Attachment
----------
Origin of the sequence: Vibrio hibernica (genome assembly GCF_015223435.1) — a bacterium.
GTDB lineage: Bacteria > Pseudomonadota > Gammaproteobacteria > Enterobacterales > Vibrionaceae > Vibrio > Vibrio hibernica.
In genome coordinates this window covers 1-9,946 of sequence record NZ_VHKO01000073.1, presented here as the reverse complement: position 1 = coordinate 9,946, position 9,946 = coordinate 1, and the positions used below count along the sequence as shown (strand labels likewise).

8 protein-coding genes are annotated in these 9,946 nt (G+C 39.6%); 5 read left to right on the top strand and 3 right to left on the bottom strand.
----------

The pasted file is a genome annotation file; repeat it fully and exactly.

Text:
Origin of the sequence: Vibrio hibernica (genome assembly GCF_015223435.1) — a bacterium.
GTDB lineage: Bacteria > Pseudomonadota > Gammaproteobacteria > Enterobacterales > Vibrionaceae > Vibrio > Vibrio hibernica.
In genome coordinates this window covers 1-9,946 of sequence record NZ_VHKO01000073.1, presented here as the reverse complement: position 1 = coordinate 9,946, position 9,946 = coordinate 1, and the positions used below count along the sequence as shown (strand labels likewise).

8 protein-coding genes are annotated in these 9,946 nt (G+C 39.6%); 5 read left to right on the top strand and 3 right to left on the bottom strand.